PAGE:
Friday, July 27, 2007

Hype and Glory?

In Media Guardian, Owen Gibson talks to TV writer, Tony Jordan.
Sometimes, says Jordan, you have to wait for the climate to change before a show can get made. "I was born for this era. I'm 50 next week, but I wish I was 25 again. Because I was born for this era of high-concept, bold ideas. The six ideas I pitched this week I would never have got made or even got through the door before," he enthuses.

Well I hope that's true. Okay I know a new prodco needs a steady earner, so I can see the sense in Red Planet pushing Holby Blue as a flagship show. And okay new soap Echo Beach as a back up. And new drama Moving Wallpaper, a show about behind the scenes on Echo Beach as ........ well I'm not really sure what that is. It's a bit like Aaron Sorkin doing a behind the scenes drama about the people making the behind the scenes drama of Studio 60. Out of the three I would perhaps count that as ''bold'' because I have absolutely no idea whether it will be a complete bomb or a hit. I have reservations but it will be down to execution in the end.

But serious congrats to Tony Jordan on his fecundity. Pitching six bold, high concept ideas in a week is pretty good going. If they are being seriously considered that must be good news for us all. I just hope they weren't Holby FireBrigade, Holby Postmen, Holby LateNight, Holby...........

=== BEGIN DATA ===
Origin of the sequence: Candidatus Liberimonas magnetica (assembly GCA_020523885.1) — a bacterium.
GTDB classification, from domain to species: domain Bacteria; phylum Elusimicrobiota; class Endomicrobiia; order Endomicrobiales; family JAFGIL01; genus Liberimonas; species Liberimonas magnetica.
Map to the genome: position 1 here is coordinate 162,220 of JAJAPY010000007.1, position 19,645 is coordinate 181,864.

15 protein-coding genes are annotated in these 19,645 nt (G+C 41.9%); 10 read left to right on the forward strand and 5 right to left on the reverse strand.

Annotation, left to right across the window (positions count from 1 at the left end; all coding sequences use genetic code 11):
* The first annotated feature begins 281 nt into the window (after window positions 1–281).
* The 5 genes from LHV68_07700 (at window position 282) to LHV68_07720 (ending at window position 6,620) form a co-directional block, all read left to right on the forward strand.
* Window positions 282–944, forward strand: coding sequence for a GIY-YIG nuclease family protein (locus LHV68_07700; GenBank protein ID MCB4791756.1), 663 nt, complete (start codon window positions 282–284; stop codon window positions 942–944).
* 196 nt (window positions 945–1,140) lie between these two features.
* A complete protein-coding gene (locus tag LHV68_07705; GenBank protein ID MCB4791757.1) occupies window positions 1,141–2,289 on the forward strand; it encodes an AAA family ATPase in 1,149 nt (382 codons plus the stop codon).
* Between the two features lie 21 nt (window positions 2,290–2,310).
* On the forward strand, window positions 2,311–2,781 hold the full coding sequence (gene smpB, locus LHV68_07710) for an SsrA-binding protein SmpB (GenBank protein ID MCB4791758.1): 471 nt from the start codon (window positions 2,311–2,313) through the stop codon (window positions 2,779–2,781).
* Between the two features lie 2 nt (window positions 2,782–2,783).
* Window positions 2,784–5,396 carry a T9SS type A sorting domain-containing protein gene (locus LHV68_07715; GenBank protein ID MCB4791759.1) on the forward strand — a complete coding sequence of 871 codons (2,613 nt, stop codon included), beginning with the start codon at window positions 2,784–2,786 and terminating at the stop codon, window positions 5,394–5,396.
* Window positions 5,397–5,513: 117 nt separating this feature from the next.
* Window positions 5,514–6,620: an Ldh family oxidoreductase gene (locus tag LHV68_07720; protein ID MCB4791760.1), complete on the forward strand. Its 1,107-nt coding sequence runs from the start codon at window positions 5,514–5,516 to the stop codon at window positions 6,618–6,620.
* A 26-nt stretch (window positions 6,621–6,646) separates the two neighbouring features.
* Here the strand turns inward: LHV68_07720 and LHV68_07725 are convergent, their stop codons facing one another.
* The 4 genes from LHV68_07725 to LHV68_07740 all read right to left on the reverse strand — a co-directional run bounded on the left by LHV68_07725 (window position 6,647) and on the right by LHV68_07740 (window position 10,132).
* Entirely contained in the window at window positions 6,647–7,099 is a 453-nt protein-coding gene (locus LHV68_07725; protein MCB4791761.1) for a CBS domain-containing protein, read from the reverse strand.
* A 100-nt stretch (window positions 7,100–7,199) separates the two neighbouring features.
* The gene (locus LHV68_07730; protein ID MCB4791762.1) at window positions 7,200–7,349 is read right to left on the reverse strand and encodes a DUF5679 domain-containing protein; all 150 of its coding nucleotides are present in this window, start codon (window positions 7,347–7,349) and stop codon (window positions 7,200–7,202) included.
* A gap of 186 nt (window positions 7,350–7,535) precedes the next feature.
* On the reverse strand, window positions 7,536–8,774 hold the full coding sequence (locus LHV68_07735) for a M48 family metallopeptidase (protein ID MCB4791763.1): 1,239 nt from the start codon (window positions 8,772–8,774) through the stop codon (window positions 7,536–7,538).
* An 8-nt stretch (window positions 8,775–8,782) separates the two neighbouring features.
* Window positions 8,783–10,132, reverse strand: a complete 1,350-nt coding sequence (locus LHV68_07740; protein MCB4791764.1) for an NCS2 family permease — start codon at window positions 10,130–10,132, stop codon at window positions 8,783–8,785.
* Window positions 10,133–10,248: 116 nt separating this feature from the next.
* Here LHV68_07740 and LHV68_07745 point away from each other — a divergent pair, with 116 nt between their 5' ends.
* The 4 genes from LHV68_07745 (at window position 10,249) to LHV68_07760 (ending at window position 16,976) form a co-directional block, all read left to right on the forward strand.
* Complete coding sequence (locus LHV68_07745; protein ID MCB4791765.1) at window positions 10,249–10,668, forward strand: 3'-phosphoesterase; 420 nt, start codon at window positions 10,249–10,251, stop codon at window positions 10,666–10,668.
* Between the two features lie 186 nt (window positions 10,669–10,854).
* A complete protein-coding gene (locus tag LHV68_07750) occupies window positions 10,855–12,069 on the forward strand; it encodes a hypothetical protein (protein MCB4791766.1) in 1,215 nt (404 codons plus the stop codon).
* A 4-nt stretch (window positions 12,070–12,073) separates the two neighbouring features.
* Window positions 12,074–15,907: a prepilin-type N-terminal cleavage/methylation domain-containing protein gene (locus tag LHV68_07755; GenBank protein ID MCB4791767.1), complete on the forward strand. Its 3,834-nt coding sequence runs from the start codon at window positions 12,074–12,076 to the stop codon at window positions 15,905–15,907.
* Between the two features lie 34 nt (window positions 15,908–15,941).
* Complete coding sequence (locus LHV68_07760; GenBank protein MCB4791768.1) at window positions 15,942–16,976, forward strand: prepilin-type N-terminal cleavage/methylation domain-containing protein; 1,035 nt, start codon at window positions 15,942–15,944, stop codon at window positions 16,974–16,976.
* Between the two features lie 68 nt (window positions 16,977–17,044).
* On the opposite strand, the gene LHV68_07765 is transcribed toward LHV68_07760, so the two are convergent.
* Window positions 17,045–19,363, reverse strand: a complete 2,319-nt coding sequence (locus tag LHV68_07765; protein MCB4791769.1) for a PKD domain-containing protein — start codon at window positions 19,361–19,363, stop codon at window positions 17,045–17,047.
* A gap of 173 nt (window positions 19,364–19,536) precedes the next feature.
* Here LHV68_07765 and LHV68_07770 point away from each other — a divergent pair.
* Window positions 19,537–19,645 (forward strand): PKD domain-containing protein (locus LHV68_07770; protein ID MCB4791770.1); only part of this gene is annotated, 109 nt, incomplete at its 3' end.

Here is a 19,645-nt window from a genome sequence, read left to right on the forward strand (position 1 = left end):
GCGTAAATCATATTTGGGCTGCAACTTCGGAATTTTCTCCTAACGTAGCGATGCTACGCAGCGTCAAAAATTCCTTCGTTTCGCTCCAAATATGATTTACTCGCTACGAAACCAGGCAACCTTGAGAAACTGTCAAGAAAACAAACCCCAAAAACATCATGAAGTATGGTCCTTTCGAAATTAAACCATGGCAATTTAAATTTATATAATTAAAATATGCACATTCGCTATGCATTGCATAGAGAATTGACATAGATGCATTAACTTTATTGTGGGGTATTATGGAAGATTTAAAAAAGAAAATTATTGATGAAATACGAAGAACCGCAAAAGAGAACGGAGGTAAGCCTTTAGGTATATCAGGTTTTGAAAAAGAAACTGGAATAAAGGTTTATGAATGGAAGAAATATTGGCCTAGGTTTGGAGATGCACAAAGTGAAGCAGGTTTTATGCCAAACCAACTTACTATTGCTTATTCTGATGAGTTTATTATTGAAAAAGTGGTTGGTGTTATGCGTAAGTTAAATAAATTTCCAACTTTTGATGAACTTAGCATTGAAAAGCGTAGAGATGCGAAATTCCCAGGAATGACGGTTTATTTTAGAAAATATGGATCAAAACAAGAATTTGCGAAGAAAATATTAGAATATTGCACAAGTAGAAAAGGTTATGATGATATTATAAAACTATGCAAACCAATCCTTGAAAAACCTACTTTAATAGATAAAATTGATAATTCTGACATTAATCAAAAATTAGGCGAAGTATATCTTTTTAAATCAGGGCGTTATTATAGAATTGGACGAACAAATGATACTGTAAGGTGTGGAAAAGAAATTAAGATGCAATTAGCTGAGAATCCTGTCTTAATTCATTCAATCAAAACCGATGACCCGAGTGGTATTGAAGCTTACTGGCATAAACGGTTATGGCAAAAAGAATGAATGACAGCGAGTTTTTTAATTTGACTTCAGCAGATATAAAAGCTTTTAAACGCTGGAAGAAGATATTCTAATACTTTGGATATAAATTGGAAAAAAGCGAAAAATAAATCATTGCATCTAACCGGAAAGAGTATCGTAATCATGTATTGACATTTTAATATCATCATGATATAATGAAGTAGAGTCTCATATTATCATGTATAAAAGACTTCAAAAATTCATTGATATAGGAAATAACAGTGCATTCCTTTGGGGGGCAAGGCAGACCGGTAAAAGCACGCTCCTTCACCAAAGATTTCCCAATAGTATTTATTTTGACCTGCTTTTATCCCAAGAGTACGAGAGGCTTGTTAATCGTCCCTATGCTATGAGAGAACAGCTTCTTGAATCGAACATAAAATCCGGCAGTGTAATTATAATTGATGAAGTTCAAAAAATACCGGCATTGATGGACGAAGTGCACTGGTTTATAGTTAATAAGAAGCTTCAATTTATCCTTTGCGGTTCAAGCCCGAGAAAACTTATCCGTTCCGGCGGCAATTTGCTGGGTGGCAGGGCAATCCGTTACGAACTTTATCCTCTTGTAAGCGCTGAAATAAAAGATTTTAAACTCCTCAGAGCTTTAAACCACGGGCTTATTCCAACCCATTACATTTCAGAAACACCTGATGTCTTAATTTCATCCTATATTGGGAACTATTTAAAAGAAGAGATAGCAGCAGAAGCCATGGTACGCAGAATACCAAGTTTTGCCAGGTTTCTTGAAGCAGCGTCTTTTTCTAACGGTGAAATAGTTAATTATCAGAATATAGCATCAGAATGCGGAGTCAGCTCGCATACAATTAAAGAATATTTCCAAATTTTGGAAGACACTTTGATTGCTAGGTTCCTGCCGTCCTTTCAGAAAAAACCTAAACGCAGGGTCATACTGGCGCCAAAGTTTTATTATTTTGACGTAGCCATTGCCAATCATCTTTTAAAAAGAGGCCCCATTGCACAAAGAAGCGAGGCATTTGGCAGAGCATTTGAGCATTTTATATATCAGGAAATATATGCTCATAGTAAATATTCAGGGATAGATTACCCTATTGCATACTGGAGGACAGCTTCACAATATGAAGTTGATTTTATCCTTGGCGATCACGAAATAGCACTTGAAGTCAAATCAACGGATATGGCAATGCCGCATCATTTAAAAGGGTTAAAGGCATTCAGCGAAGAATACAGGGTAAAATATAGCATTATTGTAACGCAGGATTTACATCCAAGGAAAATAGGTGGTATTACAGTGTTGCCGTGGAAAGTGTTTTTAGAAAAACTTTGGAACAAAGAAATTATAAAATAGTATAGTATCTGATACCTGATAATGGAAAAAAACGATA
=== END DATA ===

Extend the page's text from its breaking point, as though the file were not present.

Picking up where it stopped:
I kid. Tony Jordan is a very savvy guy. We all know that bold high concept isn't exactly a recurring feature of current UK TV. So what he's really saying here is - the times they are a changing. Or - in coded message to execs - the times they better start a changing and you better start a listening.


Anonymous said...


I was just wondering what your opinion on agents were. Do you think it is better for a writer to be with a big agency or a 'boutique'agency? There just seem to be so many out there, I mean who in your opinion would be the top ten agencies in London who could actually get their clients regular work?


English Dave said...

CP in my opinion there are no agents who get their clients regular work. There are writers who get regular work and agents who negotiate the fee.